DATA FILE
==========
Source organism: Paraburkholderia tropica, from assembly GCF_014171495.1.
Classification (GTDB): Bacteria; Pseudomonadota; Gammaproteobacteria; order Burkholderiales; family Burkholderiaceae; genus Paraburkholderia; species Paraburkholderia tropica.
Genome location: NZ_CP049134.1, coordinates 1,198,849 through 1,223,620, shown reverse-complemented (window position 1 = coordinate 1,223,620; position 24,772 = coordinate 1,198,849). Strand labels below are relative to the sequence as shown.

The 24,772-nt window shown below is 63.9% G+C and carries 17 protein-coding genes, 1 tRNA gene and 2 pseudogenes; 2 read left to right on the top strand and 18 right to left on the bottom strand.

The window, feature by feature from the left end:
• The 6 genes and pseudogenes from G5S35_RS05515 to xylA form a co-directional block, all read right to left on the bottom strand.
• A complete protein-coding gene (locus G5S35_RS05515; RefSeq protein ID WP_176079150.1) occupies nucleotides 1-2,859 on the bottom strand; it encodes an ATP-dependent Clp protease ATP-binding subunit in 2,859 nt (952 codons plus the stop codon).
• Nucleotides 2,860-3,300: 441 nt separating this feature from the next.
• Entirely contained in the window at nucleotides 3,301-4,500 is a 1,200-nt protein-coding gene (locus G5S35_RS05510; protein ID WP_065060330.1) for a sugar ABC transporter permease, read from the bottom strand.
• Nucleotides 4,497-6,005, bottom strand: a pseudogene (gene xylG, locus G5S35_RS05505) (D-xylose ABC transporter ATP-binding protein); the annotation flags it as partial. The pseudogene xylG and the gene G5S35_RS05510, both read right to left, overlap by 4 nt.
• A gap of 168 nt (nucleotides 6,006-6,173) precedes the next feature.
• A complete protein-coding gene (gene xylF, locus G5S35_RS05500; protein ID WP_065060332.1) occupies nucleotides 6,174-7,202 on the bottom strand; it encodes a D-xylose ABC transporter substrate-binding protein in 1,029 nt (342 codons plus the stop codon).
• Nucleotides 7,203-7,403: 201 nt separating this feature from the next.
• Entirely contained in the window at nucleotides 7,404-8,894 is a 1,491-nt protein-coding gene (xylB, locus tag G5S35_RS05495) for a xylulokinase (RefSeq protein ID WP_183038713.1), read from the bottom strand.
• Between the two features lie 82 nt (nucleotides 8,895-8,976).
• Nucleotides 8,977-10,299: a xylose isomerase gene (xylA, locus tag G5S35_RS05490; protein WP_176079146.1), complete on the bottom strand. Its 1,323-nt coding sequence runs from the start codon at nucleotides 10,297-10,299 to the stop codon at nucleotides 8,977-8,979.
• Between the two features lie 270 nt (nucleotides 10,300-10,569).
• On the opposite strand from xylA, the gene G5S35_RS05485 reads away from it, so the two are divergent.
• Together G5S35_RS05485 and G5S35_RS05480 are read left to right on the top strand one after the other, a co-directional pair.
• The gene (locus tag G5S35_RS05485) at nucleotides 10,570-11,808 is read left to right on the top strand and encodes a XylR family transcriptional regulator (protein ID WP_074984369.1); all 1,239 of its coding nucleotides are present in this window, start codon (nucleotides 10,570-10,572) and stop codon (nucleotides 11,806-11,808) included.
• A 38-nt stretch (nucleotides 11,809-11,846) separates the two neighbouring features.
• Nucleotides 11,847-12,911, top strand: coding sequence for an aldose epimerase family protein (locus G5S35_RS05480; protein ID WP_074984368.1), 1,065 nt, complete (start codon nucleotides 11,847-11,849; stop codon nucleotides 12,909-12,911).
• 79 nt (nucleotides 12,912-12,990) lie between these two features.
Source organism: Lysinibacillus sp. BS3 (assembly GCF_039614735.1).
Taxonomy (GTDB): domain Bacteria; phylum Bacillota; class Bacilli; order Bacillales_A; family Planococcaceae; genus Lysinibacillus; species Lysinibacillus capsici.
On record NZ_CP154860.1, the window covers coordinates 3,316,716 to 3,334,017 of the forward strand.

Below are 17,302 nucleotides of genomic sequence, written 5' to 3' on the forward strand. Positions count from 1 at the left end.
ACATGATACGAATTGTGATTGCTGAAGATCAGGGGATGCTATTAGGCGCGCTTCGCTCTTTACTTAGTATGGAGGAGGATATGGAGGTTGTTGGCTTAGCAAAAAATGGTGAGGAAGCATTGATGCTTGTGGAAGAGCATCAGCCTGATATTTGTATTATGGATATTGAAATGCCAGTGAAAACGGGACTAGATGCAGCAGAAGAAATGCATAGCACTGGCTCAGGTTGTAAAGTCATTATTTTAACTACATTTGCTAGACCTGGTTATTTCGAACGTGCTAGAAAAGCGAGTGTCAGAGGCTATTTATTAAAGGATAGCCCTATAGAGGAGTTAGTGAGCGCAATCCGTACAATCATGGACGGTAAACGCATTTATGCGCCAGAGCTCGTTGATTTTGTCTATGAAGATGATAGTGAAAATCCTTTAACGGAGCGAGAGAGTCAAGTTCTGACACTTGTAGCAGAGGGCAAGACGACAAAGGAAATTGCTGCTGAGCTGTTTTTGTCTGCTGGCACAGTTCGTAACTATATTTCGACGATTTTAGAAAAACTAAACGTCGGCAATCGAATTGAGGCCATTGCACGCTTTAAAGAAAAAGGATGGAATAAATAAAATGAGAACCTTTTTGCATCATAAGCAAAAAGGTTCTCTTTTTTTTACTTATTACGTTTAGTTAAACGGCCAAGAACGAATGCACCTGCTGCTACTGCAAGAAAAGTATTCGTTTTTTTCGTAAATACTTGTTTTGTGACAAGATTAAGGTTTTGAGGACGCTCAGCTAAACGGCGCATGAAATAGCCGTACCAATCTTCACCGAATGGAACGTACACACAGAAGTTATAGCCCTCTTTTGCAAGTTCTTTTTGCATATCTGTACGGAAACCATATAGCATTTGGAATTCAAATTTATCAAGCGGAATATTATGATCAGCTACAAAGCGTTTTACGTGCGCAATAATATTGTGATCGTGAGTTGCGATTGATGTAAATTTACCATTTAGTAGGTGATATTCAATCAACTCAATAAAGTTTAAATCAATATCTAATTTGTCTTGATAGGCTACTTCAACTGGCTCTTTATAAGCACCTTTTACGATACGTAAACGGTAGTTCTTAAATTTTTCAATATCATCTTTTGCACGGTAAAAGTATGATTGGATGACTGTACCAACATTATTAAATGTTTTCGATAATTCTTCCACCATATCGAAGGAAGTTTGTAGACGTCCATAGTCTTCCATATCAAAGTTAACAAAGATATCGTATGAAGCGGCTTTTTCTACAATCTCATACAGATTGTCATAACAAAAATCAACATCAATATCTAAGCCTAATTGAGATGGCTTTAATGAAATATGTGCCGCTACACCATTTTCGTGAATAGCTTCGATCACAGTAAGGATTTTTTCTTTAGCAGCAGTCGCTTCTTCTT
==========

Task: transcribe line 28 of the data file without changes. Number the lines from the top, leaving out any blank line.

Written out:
ACATGATACGAATTGTGATTGCTGAAGATCAGGGGATGCTATTAGGCGCGCTTCGCTCTTTACTTAGTATGGAGGAGGATATGGAGGTTGTTGGCTTAGCAAAAAATGGTGAGGAAGCATTGATGCTTGTGGAAGAGCATCAGCCTGATATTTGTATTATGGATATTGAAATGCCAGTGAAAACGGGACTAGATGCAGCAGAAGAAATGCATAGCACTGGCTCAGGTTGTAAAGTCATTATTTTAACTACATTTGCTAGACCTGGTTATTTCGAACGTGCTAGAAAAGCGAGTGTCAGAGGCTATTTATTAAAGGATAGCCCTATAGAGGAGTTAGTGAGCGCAATCCGTACAATCATGGACGGTAAACGCATTTATGCGCCAGAGCTCGTTGATTTTGTCTATGAAGATGATAGTGAAAATCCTTTAACGGAGCGAGAGAGTCAAGTTCTGACACTTGTAGCAGAGGGCAAGACGACAAAGGAAATTGCTGCTGAGCTGTTTTTGTCTGCTGGCACAGTTCGTAACTATATTTCGACGATTTTAGAAAAACTAAACGTCGGCAATCGAATTGAGGCCATTGCACGCTTTAAAGAAAAAGGATGGAATAAATAAAATGAGAACCTTTTTGCATCATAAGCAAAAAGGTTCTCTTTTTTTTACTTATTACGTTTAGTTAAACGGCCAAGAACGAATGCACCTGCTGCTACTGCAAGAAAAGTATTCGTTTTTTTCGTAAATACTTGTTTTGTGACAAGATTAAGGTTTTGAGGACGCTCAGCTAAACGGCGCATGAAATAGCCGTACCAATCTTCACCGAATGGAACGTACACACAGAAGTTATAGCCCTCTTTTGCAAGTTCTTTTTGCATATCTGTACGGAAACCATATAGCATTTGGAATTCAAATTTATCAAGCGGAATATTATGATCAGCTACAAAGCGTTTTACGTGCGCAATAATATTGTGATCGTGAGTTGCGATTGATGTAAATTTACCATTTAGTAGGTGATATTCAATCAACTCAATAAAGTTTAAATCAATATCTAATTTGTCTTGATAGGCTACTTCAACTGGCTCTTTATAAGCACCTTTTACGATACGTAAACGGTAGTTCTTAAATTTTTCAATATCATCTTTTGCACGGTAAAAGTATGATTGGATGACTGTACCAACATTATTAAATGTTTTCGATAATTCTTCCACCATATCGAAGGAAGTTTGTAGACGTCCATAGTCTTCCATATCAAAGTTAACAAAGATATCGTATGAAGCGGCTTTTTCTACAATCTCATACAGATTGTCATAACAAAAATCAACATCAATATCTAAGCCTAATTGAGATGGCTTTAATGAAATATGTGCCGCTACACCATTTTCGTGAATAGCTTCGATCACAGTAAGGATTTTTTCTTTAGCAGCAGTCGCTTCTTCTT